--Strut The Stage set a slow pace in the $200,000 Dixie, then had little trouble holding off Del Mar Show in deep stretch to win by 2 ½ lengths. Slew The Red was third in the 9-furlong turf event, clocked in 1:51.70. "He's a bulldog. Just a good horse all around," said winning jockey Robby Albarado. Added trainer Mark Frostad: "If he's on the lead when he hits the stretch, you can't beat him."

--Tenpins led all the way in the $100,000 William Donald Schaefer Handicap and held off Bowman's Band by 1 ¼ lengths under the wire. The 4-year-old Smart Strike colt now has five wins from seven lifetime starts and the wins have come at four different tracks. In a sixth start, he finished first but was disqualified.

--Mr. O'Brien took the inside path in the stretch run to capture the $100,000 Woodlawn Stakes for 3-year-olds on the turf by 2 ½ lengths over Regal Sanction. February Storm was third.

--Sarava had to thread through traffic to find running room in the stretch run of the $100,000 Sir Barton Stakes for 3-year-olds. Once he got to daylight, the Kenny McPeek trainee rallied to win by 4 lengths over $4 million yearling Shah Jehan. No Pressure was third.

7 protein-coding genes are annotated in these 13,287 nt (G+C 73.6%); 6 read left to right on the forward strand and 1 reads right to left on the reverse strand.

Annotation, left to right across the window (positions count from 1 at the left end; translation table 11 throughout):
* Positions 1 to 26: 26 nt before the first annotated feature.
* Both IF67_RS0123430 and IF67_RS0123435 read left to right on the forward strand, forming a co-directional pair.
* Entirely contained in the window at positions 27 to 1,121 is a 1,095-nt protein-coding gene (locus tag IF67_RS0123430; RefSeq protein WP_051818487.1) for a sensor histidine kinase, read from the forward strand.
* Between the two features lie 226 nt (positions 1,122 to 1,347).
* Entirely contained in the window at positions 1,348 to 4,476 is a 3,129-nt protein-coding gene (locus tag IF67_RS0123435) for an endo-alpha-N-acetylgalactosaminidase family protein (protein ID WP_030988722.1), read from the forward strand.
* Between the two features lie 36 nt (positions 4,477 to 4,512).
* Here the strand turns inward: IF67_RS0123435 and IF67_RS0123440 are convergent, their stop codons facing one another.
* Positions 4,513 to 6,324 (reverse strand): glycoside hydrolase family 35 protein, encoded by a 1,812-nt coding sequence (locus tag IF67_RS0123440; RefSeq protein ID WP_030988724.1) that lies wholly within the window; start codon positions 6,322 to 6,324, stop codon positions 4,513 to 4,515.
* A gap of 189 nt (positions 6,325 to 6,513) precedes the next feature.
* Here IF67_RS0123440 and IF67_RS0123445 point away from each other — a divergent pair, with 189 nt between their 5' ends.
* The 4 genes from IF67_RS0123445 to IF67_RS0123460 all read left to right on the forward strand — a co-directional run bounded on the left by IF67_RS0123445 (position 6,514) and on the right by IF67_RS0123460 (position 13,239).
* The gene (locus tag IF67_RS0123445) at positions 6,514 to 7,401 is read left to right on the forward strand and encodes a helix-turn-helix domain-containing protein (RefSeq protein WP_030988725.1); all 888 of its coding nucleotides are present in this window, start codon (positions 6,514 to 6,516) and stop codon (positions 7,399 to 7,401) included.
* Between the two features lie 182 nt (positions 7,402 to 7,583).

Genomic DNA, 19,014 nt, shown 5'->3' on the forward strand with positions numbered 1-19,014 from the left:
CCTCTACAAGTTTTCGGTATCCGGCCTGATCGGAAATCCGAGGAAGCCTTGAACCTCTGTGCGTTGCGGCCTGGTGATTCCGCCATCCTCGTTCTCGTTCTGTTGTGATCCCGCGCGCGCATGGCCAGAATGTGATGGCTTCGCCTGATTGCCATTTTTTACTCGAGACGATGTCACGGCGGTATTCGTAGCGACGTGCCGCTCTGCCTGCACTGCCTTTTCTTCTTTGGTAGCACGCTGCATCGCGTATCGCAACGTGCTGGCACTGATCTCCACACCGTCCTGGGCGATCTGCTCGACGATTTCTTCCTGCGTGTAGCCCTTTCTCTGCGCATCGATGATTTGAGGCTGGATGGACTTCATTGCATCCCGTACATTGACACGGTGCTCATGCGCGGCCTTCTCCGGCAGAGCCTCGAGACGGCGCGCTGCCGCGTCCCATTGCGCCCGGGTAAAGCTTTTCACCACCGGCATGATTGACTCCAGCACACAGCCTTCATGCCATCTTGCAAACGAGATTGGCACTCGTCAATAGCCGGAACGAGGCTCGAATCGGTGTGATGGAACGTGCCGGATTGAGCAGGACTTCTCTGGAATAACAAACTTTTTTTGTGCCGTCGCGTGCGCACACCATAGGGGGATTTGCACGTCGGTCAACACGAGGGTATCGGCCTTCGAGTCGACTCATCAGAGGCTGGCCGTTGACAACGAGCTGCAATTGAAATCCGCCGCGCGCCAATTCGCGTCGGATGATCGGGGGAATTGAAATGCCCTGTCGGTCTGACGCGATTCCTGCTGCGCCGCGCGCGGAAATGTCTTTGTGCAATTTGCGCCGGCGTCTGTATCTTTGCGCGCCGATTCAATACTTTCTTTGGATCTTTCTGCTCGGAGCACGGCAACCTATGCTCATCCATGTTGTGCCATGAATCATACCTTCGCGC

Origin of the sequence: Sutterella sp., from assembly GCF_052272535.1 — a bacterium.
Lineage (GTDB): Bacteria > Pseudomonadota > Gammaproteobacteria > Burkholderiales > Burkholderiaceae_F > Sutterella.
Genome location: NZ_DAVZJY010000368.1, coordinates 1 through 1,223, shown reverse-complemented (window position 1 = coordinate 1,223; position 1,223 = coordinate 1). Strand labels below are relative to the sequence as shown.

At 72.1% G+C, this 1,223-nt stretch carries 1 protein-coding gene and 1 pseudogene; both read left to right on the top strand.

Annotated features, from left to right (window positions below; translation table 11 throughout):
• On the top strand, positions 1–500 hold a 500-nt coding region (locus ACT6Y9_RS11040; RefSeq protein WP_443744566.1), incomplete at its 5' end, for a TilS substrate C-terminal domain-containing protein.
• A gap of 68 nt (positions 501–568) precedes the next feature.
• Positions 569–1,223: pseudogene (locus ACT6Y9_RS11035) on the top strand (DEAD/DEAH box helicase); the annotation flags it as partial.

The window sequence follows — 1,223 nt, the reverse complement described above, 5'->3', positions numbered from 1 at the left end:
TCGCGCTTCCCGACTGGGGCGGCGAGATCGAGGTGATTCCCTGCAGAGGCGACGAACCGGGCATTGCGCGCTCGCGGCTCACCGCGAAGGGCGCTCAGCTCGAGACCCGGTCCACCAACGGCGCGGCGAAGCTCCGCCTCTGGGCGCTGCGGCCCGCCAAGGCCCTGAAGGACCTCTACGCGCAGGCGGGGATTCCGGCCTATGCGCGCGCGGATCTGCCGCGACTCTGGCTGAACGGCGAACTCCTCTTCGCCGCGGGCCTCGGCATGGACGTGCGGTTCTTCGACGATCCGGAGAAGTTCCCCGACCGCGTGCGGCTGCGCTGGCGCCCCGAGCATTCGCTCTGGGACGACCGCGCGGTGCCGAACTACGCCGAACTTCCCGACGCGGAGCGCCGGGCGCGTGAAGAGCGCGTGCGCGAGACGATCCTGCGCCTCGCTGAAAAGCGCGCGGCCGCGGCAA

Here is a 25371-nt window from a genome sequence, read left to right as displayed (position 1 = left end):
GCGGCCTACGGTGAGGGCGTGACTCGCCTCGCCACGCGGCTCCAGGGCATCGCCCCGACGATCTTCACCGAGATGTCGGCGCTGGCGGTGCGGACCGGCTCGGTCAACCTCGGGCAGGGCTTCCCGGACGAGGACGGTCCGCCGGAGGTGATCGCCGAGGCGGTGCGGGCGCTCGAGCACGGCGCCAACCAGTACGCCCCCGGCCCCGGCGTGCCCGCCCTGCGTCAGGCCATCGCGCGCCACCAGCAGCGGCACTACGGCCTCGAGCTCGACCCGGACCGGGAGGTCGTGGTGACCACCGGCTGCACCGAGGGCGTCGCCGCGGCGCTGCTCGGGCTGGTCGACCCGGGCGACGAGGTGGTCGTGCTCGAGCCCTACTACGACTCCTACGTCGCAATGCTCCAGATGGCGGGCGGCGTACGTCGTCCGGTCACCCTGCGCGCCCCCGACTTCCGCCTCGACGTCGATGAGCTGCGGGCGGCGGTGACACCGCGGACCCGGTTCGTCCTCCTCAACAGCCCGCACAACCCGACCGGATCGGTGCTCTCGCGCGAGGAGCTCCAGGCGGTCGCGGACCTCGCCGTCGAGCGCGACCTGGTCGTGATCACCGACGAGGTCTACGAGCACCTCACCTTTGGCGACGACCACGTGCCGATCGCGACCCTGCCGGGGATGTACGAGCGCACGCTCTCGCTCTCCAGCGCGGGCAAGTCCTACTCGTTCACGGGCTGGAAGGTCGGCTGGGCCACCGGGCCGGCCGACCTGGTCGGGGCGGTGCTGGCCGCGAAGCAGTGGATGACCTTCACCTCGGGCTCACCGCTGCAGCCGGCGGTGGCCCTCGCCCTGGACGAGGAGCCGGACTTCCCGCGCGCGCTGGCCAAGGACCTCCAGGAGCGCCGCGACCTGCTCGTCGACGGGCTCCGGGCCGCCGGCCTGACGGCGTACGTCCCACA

--Quidnaskra held off a late run by De Aar to win the $100,000 Gallorettee Handicap by ¾ length. Step With Style was third. Quidnaskra, based at Pimlico, ran the 1 1/16 mile on yielding turf in 1:46.73.

On Friday, Chamrousse ran by pace-setting Shop Till You Drop in the stretch to win the $200,000 Black-Eyed Susan Stakes for 3-year-old fillies by 2 ¼ lengths. Shop Till You Drop held second and Autumn Creek was third. Take Charge Lady was scratched by trainer Kenny McPeek earlier in the week. Jerry Bailey guided Chamrousse, a Kentucky-bred daughter of Peaks and Valleys, over 9 furlongs in 1:51.61.

Also Friday, Summer Colony held off Dancethruthedawn to win the $150,000 Pimlico Breeders' Cup Distaff Handicap by a nose. Happily Unbridled was third. Summer Colony, a 4-year-old daughter of Summer Squall, ran 1 1/16 mile in 1:42.90 with John Velazquez up.

Hawthorne Race Course